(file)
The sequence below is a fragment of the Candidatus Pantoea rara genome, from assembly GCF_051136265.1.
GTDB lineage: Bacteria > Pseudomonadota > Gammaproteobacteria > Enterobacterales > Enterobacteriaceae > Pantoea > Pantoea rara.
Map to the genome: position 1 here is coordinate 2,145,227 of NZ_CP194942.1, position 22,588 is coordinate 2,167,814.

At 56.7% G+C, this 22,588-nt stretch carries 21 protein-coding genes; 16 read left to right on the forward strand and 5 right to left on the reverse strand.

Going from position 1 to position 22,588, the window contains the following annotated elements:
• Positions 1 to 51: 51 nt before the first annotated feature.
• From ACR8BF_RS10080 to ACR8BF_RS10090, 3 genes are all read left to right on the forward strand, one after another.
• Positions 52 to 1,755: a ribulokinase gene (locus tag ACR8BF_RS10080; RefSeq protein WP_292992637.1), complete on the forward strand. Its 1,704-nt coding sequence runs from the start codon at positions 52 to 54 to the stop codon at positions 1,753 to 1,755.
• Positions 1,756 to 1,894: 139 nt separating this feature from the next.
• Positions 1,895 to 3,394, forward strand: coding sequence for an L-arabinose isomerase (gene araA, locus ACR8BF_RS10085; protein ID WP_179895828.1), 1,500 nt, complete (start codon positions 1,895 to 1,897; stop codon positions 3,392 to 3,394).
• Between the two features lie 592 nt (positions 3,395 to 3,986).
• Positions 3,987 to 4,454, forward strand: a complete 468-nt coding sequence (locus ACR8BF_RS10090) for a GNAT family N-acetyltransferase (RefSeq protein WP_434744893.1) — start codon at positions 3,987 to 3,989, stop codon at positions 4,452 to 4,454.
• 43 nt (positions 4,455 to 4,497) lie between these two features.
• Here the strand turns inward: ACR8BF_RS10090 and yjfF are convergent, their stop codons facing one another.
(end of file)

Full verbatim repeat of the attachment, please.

The sequence below is a fragment of the Candidatus Pantoea rara genome, from assembly GCF_051136265.1.
GTDB lineage: Bacteria > Pseudomonadota > Gammaproteobacteria > Enterobacterales > Enterobacteriaceae > Pantoea > Pantoea rara.
Map to the genome: position 1 here is coordinate 2,145,227 of NZ_CP194942.1, position 22,588 is coordinate 2,167,814.

At 56.7% G+C, this 22,588-nt stretch carries 21 protein-coding genes; 16 read left to right on the forward strand and 5 right to left on the reverse strand.

Going from position 1 to position 22,588, the window contains the following annotated elements:
• Positions 1 to 51: 51 nt before the first annotated feature.
• From ACR8BF_RS10080 to ACR8BF_RS10090, 3 genes are all read left to right on the forward strand, one after another.
• Positions 52 to 1,755: a ribulokinase gene (locus tag ACR8BF_RS10080; RefSeq protein WP_292992637.1), complete on the forward strand. Its 1,704-nt coding sequence runs from the start codon at positions 52 to 54 to the stop codon at positions 1,753 to 1,755.
• Positions 1,756 to 1,894: 139 nt separating this feature from the next.
• Positions 1,895 to 3,394, forward strand: coding sequence for an L-arabinose isomerase (gene araA, locus ACR8BF_RS10085; protein ID WP_179895828.1), 1,500 nt, complete (start codon positions 1,895 to 1,897; stop codon positions 3,392 to 3,394).
• Between the two features lie 592 nt (positions 3,395 to 3,986).
• Positions 3,987 to 4,454, forward strand: a complete 468-nt coding sequence (locus ACR8BF_RS10090) for a GNAT family N-acetyltransferase (RefSeq protein WP_434744893.1) — start codon at positions 3,987 to 3,989, stop codon at positions 4,452 to 4,454.
• 43 nt (positions 4,455 to 4,497) lie between these two features.
• Here the strand turns inward: ACR8BF_RS10090 and yjfF are convergent, their stop codons facing one another.